A recent study published in the Journal of Applied Sciences, Engineering and Technology has demonstrated that relative oxygen consumption increased in the volunteered runners with an increase in heel height of shoes which were significantly larger when heights reached 7cm.
What does this mean?
For years studies have demonstrated that shoes with high heels leads to a prevalence of foot problems among women. More specifically there are studies demonstrating an altering of lower extremity joint function as a result of increased heel heights. Only recently with the increased incidence of barefoot running and minimalist shoes have we realized that even a small increase in heel height such as that in a running shoe can lead to injury. This is because our feet were designed to function in a manner that is flat. Meaning no change in height between the heel and your toes (forefoot). Once a shoe is placed on the foot with a heel everything must change in respect to not only the foot, but the rest of the body’s mechanics as well.
This study actually focused on women jogging in high heeled shoes with the premise that for them to remain very active through a work day, they sometimes walk faster etc. due to the hurried nature of life. The study found that the higher the heel on the shoe, the higher the oxygen requirements. This translates to body mechanics adjusting to the foot position difference in response to the high heel. This recruits more muscles increasing the incidence of an overuse syndrome.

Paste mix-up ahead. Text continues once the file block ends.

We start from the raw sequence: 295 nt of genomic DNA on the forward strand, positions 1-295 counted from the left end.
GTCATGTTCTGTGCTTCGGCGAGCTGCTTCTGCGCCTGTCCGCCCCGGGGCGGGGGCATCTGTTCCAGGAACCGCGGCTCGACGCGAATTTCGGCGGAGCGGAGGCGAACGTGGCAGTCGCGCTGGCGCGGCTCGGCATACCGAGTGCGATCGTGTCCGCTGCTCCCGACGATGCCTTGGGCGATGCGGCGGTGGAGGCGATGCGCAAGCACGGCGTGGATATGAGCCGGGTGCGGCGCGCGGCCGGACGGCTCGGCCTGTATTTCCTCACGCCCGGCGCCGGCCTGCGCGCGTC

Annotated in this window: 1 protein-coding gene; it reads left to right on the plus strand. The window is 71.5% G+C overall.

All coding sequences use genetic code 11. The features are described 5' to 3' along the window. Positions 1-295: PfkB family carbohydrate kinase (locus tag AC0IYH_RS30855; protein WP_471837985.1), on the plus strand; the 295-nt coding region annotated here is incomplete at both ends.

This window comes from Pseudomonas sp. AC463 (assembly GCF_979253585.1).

Does this correlate to running shoes? Absolutely. When a heel is placed under the foot, the function of not only the foot will change, but the entire lower extremity and body as well. One has to adapt and run differently in response to the shoe. Our feet were meant to work properly without a shoe. When we introduce a shoe (our society’s shoes) everything changes and many times not for the better.